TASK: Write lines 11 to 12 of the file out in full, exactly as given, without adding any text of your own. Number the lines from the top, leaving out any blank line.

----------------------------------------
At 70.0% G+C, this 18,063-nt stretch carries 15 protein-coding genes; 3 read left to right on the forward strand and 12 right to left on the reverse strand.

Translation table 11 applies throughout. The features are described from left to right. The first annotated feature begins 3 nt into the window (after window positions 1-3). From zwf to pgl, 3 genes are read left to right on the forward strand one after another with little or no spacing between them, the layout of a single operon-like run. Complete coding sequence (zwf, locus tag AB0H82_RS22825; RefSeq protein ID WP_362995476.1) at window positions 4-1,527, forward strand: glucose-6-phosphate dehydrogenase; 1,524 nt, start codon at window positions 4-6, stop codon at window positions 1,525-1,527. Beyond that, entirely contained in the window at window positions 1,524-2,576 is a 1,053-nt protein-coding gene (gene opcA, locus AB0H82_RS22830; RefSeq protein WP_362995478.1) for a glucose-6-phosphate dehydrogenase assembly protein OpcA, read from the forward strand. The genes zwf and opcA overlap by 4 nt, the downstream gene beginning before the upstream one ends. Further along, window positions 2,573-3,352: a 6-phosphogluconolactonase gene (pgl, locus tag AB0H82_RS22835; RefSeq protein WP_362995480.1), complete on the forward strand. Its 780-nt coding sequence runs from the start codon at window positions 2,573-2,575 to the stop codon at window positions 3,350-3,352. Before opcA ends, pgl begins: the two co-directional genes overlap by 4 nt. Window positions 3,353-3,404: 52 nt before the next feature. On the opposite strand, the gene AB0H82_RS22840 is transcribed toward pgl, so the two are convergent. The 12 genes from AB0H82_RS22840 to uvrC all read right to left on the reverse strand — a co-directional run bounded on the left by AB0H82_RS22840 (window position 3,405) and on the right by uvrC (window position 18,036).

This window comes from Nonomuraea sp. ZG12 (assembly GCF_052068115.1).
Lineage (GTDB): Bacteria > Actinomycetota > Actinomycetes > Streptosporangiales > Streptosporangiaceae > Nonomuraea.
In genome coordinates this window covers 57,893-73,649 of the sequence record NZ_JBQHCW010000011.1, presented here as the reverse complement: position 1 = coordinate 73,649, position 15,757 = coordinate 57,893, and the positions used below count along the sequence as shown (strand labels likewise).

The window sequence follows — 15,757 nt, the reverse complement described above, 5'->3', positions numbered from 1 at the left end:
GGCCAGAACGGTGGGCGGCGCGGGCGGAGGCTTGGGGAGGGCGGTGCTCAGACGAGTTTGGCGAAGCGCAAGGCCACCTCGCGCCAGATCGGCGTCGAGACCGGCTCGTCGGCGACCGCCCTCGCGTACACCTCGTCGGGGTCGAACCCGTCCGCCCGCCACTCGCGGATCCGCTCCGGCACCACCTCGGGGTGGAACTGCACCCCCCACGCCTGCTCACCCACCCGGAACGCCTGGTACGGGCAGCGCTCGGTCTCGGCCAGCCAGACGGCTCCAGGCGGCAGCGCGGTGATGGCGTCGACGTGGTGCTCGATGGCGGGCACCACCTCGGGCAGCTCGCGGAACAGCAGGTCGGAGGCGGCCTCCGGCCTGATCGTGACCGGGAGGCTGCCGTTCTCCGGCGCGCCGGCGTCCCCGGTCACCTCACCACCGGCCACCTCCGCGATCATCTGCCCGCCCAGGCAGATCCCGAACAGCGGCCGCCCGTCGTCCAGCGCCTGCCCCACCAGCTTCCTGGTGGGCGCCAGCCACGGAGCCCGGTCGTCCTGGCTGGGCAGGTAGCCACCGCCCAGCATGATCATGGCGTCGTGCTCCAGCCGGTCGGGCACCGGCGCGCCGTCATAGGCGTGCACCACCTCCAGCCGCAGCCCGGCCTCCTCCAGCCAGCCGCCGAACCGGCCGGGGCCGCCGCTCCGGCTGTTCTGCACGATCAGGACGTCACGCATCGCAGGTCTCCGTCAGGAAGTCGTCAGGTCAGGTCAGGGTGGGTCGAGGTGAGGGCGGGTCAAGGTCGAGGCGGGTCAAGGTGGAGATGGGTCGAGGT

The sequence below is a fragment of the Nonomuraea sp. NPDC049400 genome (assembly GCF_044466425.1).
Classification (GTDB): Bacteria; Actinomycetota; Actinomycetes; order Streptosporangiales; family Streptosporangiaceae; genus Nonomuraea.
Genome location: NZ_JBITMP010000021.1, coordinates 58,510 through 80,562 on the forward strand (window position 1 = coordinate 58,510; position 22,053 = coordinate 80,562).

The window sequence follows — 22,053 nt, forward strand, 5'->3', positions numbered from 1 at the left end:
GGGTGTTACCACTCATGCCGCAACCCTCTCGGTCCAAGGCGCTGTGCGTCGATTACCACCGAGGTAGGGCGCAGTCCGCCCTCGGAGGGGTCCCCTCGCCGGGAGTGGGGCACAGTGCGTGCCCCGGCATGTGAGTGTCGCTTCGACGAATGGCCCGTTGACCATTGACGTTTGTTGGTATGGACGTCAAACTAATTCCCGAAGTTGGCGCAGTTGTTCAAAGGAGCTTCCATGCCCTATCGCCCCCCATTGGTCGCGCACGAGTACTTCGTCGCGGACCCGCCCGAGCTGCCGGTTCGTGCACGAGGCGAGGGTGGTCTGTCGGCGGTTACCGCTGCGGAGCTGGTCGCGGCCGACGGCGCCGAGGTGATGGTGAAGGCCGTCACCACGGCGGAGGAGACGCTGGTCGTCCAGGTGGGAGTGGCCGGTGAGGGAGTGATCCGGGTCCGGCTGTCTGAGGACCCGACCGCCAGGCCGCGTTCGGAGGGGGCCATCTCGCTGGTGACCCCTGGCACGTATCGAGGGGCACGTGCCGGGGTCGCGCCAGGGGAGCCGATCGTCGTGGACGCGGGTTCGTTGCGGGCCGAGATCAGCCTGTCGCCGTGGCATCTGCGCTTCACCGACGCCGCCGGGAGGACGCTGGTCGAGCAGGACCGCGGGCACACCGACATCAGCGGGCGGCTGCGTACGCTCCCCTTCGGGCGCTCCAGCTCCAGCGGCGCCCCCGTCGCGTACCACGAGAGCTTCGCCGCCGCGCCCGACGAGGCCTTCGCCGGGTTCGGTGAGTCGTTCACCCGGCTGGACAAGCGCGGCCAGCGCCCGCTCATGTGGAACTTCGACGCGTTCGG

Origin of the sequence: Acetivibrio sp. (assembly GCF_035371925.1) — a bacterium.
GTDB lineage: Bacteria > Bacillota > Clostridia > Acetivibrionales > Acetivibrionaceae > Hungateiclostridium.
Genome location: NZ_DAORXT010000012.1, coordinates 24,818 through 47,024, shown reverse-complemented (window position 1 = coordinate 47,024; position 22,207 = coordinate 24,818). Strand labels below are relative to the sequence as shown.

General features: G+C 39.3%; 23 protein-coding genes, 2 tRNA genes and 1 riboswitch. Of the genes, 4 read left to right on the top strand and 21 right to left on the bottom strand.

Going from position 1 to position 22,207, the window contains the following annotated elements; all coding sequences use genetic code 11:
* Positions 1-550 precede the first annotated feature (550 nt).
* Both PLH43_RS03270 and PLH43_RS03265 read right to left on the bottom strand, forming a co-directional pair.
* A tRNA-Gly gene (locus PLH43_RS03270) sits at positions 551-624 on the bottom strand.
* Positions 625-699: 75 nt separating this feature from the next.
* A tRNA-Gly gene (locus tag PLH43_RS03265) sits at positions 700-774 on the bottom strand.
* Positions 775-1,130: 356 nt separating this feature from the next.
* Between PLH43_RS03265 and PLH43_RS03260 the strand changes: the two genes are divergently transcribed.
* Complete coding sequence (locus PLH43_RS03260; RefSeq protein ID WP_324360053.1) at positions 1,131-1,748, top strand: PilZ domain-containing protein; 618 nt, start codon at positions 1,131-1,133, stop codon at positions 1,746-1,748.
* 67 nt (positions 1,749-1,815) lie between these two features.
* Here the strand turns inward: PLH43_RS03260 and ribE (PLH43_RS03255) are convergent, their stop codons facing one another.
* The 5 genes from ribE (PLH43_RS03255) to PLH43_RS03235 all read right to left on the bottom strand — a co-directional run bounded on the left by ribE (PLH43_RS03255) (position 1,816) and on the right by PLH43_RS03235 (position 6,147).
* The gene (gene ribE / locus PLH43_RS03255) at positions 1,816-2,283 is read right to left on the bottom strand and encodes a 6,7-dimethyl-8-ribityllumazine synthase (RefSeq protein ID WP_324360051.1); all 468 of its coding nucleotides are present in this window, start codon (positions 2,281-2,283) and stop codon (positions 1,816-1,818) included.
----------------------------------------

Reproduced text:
The window sequence follows — 22,053 nt, forward strand, 5'->3', positions numbered from 1 at the left end:
GGGTGTTACCACTCATGCCGCAACCCTCTCGGTCCAAGGCGCTGTGCGTCGATTACCACCGAGGTAGGGCGCAGTCCGCCCTCGGAGGGGTCCCCTCGCCGGGAGTGGGGCACAGTGCGTGCCCCGGCATGTGAGTGTCGCTTCGACGAATGGCCCGTTGACCATTGACGTTTGTTGGTATGGACGTCAAACTAATTCCCGAAGTTGGCGCAGTTGTTCAAAGGAGCTTCCATGCCCTATCGCCCCCCATTGGTCGCGCACGAGTACTTCGTCGCGGACCCGCCCGAGCTGCCGGTTCGTGCACGAGGCGAGGGTGGTCTGTCGGCGGTTACCGCTGCGGAGCTGGTCGCGGCCGACGGCGCCGAGGTGATGGTGAAGGCCGTCACCACGGCGGAGGAGACGCTGGTCGTCCAGGTGGGAGTGGCCGGTGAGGGAGTGATCCGGGTCCGGCTGTCTGAGGACCCGACCGCCAGGCCGCGTTCGGAGGGGGCCATCTCGCTGGTGACCCCTGGCACGTATCGAGGGGCACGTGCCGGGGTCGCGCCAGGGGAGCCGATCGTCGTGGACGCGGGTTCGTTGCGGGCCGAGATCAGCCTGTCGCCGTGGCATCTGCGCTTCACCGACGCCGCCGGGAGGACGCTGGTCGAGCAGGACCGCGGGCACACCGACATCAGCGGGCGGCTGCGTACGCTCCCCTTCGGGCGCTCCAGCTCCAGCGGCGCCCCCGTCGCGTACCACGAGAGCTTCGCCGCCGCGCCCGACGAGGCCTTCGCCGGGTTCGGTGAGTCGTTCACCCGGCTGGACAAGCGCGGCCAGCGCCCGCTCATGTGGAACTTCGACGCGTTCGG